Organizations that want to survive and thrive in the 21st century need every advantage they can get: top talent, top strategies and of course, top technology. Technology, after all, has helped make business transactions faster, more transparent and more efficient. Big data, cloud computing, the Internet of Things (IoT), robotics, bots and other forms of artificial intelligence are all technologies that your organization is probably considering or reviewing, if they are not already in use.
These technologies also blur or eliminate traditional enterprise perimeters, and present new conduits for cyberattacks. We live in a world of malware, ransomware, spear phishing, insider threats, nation-state attacks, APTs, SQL injections and social engineering. While there are no silver bullets to protect against this reality, CXOs who “follow the money” and focus on an end-to-end approach to data protection can become enablers for new business and technology use, while also promoting the safety of existing operations.
There’s No Data Protection without a Data Protection Plan
First, it’s incredibly important that CXOs have a comprehensive plan for protecting sensitive data regardless of where it is stored or how it is used. Most organizations start thinking about this in terms of compliance and regulation. Compliance and regulatory standards represent minimum requirements for operation, but CXOs should consider them as only starting point. Given the rate at which threats evolve, even the most prescriptive regimes can’t guarantee that data will be safe.
If CXOs are serious about implementing an end-to-end data protection plan, they need to go beyond compliance and think about the need to secure data at each point in its creation, transmission and use. Some critical elements of this are:
- Secure identities – whether personal or for applications and devices
- Secure communications that ensure data isn’t exposed or altered in transit
- Secure storage of information that strongly controls access
- Secure use that only allows authorized users and applications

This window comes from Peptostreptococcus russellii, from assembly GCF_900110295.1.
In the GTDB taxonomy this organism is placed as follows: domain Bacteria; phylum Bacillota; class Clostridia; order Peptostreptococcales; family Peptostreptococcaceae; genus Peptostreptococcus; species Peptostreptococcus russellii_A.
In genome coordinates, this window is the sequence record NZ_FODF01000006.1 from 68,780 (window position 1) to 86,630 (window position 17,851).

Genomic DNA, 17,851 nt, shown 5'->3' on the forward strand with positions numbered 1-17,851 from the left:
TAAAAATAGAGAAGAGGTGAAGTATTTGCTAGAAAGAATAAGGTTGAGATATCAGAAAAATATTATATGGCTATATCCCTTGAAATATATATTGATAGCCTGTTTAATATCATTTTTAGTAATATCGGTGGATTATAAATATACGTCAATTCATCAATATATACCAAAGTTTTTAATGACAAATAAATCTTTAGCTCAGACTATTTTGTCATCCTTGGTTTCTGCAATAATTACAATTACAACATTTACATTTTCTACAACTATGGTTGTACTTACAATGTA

These security services rely on a set of underlying technologies for support: encryption, key management, access controls and digital signatures. If you’ve not approached these services before, even getting started can seem intimidating, but there are some good places to start:
- Meet the compliance bar for basic requirements
- Determine what data in your business is most sensitive, and all the places is it sent to, used, and stored
- Secure data stored and used on back end systems, as these are the biggest targets for data thieves
- Recognize threats posed to existing applications by building in additional security as the application evolves, updating your organization’s security posture as you update the application for new features
- When starting a new project, design the security into the project at the start. It’s tempting to prioritize time-to-market over all else, but data security requirements are least expensive and most easily addressed upfront
Keep in mind that your end-to-end plan should go step-by-step. While security is important, it’s best done right. A thoughtful, analytical, data-centric strategy goes a long way. Covering all our (data protection) bases, so to speak, was one of our motivations behind the marriage of Vormetric + Thales.
While the challenges we all face are immense, there’s also so much to be excited about. We live in a time of unprecedented technological growth and change. Which brings us to our next two topics, cloud computing and digital payments.
Protecting Your Data in the Cloud
Organizations are embracing the cloud in unprecedented numbers. Gartner estimates the revenue from the two top cloud providers (AWS and Azure) is over $14 Billion. By 2018 they estimate 50% of applications in the public cloud will be mission-critical.
One of the greatest concerns when moving to the cloud is the issue of the security or your organization’s data. It results from the fact that applications and data are no longer under your organization’s full control. And this becomes critical – after all, you can’t ensure that data and applications remain secure if you don’t fully control access and security. One of the best ways to mitigate this risk is to protect data stored in cloud environments with encryption and access controls. Buy this raises another question– who controls the encryption keys and access policies? Best practice dictates that the data owner should. By keeping control of the keys, organizations can control access to their encrypted data – even eliminating access from the cloud service provider. Today, the major cloud providers have acknowledged that in many situations, organizations need to control their keys, and they now offer Bring Your Own Key (BYOK) capabilities.